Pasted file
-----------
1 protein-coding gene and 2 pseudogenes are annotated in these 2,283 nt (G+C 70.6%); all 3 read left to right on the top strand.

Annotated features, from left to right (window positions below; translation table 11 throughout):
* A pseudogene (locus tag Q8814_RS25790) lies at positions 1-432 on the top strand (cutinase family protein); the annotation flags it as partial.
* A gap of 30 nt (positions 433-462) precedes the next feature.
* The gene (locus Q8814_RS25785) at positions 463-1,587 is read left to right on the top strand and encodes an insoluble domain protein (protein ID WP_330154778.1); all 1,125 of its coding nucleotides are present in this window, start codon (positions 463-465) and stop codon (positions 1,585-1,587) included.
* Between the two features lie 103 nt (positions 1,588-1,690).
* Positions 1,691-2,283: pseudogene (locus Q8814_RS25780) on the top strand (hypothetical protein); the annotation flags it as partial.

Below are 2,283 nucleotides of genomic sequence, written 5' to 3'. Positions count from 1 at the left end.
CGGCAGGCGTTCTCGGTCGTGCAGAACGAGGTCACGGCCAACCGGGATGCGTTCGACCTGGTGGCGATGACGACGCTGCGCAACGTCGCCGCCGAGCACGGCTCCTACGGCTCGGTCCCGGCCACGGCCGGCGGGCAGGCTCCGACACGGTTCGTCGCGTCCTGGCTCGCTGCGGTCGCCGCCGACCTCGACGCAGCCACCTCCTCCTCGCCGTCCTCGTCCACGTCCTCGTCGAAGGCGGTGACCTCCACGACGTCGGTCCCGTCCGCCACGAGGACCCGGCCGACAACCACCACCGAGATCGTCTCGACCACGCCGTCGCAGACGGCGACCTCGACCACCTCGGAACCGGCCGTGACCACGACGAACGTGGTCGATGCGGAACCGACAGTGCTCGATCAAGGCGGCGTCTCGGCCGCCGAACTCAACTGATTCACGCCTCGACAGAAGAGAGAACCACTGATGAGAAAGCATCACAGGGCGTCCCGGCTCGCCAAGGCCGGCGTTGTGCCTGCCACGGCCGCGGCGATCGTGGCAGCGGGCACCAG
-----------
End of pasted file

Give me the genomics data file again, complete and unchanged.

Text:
1 protein-coding gene and 2 pseudogenes are annotated in these 2,283 nt (G+C 70.6%); all 3 read left to right on the top strand.

Annotated features, from left to right (window positions below; translation table 11 throughout):
* A pseudogene (locus tag Q8814_RS25790) lies at positions 1-432 on the top strand (cutinase family protein); the annotation flags it as partial.
* A gap of 30 nt (positions 433-462) precedes the next feature.
* The gene (locus Q8814_RS25785) at positions 463-1,587 is read left to right on the top strand and encodes an insoluble domain protein (protein ID WP_330154778.1); all 1,125 of its coding nucleotides are present in this window, start codon (positions 463-465) and stop codon (positions 1,585-1,587) included.
* Between the two features lie 103 nt (positions 1,588-1,690).
* Positions 1,691-2,283: pseudogene (locus Q8814_RS25780) on the top strand (hypothetical protein); the annotation flags it as partial.

Below are 2,283 nucleotides of genomic sequence, written 5' to 3'. Positions count from 1 at the left end.
CGGCAGGCGTTCTCGGTCGTGCAGAACGAGGTCACGGCCAACCGGGATGCGTTCGACCTGGTGGCGATGACGACGCTGCGCAACGTCGCCGCCGAGCACGGCTCCTACGGCTCGGTCCCGGCCACGGCCGGCGGGCAGGCTCCGACACGGTTCGTCGCGTCCTGGCTCGCTGCGGTCGCCGCCGACCTCGACGCAGCCACCTCCTCCTCGCCGTCCTCGTCCACGTCCTCGTCGAAGGCGGTGACCTCCACGACGTCGGTCCCGTCCGCCACGAGGACCCGGCCGACAACCACCACCGAGATCGTCTCGACCACGCCGTCGCAGACGGCGACCTCGACCACCTCGGAACCGGCCGTGACCACGACGAACGTGGTCGATGCGGAACCGACAGTGCTCGATCAAGGCGGCGTCTCGGCCGCCGAACTCAACTGATTCACGCCTCGACAGAAGAGAGAACCACTGATGAGAAAGCATCACAGGGCGTCCCGGCTCGCCAAGGCCGGCGTTGTGCCTGCCACGGCCGCGGCGATCGTGGCAGCGGGCACCAG